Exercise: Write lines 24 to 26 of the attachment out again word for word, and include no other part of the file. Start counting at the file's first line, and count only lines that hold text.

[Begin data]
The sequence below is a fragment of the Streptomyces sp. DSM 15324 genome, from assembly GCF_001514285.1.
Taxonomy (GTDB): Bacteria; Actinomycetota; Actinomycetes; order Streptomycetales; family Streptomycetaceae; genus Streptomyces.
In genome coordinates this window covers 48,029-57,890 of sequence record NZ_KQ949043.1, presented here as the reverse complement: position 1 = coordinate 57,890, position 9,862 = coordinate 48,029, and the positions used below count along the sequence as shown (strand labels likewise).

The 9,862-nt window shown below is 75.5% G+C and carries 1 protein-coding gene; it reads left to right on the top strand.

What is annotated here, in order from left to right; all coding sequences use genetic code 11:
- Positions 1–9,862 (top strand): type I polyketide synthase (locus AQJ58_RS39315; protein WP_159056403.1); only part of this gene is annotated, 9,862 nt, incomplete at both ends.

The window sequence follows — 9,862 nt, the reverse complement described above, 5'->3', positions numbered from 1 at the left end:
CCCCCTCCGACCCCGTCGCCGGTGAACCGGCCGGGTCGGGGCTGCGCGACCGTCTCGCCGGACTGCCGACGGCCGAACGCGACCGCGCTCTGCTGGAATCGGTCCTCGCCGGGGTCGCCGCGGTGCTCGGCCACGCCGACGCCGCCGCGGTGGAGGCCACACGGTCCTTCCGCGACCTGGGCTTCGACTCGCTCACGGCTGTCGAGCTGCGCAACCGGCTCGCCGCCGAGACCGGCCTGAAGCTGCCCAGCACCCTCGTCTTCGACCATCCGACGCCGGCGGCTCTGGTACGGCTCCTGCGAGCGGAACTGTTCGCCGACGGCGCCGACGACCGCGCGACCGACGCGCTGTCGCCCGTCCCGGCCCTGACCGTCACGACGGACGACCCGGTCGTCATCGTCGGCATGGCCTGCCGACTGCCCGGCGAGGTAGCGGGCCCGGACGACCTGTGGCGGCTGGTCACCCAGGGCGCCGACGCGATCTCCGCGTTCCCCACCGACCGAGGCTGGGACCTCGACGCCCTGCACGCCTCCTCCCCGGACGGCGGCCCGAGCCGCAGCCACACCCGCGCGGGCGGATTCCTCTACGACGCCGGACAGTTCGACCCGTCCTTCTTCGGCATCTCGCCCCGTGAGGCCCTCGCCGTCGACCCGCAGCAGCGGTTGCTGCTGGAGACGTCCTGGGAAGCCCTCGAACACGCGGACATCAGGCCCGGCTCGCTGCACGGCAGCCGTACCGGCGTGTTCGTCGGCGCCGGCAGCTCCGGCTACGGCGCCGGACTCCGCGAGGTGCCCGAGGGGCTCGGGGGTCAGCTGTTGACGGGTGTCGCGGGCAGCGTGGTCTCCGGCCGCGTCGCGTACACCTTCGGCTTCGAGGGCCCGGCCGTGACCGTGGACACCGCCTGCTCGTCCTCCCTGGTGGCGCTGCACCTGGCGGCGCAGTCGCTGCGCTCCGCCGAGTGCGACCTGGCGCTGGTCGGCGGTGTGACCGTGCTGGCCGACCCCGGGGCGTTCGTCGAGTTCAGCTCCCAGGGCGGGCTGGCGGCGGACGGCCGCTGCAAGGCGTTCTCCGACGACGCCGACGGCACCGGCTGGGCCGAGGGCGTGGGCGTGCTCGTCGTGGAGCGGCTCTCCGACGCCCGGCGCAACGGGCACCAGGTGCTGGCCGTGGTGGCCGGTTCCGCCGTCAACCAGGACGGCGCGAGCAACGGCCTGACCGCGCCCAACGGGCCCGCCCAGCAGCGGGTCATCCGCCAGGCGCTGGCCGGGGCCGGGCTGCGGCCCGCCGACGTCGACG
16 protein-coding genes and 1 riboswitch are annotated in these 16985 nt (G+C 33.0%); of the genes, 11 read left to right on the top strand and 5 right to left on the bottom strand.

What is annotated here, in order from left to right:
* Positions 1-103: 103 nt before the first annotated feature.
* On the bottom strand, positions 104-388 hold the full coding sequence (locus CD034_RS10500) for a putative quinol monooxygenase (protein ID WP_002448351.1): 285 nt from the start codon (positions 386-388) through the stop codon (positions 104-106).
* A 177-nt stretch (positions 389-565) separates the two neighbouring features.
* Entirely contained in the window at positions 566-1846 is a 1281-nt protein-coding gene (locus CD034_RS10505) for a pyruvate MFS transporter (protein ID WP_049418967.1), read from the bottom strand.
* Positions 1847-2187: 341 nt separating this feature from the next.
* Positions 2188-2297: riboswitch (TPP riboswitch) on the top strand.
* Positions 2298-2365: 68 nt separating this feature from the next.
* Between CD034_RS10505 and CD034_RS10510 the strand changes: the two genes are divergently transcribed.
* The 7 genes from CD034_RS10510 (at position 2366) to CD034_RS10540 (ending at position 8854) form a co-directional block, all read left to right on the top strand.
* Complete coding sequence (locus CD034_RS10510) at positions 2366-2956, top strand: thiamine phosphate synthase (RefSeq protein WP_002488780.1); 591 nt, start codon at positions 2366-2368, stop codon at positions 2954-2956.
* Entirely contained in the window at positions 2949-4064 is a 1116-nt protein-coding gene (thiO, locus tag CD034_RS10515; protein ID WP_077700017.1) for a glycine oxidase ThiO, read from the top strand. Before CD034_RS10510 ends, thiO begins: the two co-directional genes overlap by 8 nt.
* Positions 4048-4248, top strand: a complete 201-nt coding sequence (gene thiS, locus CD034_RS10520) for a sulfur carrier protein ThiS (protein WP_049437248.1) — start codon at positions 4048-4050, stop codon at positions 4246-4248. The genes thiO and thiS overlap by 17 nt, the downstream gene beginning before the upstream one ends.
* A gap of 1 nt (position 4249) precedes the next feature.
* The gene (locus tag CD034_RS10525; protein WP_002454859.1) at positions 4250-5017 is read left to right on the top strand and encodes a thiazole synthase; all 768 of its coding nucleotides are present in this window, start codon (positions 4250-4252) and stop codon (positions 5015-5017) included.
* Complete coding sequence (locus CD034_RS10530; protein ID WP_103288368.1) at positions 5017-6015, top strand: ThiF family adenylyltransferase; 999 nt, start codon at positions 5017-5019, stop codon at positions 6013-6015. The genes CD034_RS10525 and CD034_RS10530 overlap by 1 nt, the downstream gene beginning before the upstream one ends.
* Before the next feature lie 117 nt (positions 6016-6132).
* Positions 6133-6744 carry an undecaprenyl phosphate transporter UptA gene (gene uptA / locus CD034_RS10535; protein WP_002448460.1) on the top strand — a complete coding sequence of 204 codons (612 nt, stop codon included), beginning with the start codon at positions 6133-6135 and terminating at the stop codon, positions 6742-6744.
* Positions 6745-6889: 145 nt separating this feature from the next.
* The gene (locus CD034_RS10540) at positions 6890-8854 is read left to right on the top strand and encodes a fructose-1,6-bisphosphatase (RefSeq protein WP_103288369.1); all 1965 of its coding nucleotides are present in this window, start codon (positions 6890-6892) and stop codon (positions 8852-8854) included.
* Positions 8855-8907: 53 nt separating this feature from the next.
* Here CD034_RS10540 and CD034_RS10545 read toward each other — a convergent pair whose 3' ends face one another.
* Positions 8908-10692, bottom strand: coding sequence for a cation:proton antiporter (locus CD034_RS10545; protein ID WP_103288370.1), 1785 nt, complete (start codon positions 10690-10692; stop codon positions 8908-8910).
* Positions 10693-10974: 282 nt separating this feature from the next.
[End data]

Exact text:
* The gene (locus tag CD034_RS10525; protein WP_002454859.1) at positions 4250-5017 is read left to right on the top strand and encodes a thiazole synthase; all 768 of its coding nucleotides are present in this window, start codon (positions 4250-4252) and stop codon (positions 5015-5017) included.
* Complete coding sequence (locus CD034_RS10530; protein ID WP_103288368.1) at positions 5017-6015, top strand: ThiF family adenylyltransferase; 999 nt, start codon at positions 5017-5019, stop codon at positions 6013-6015. The genes CD034_RS10525 and CD034_RS10530 overlap by 1 nt, the downstream gene beginning before the upstream one ends.
* Before the next feature lie 117 nt (positions 6016-6132).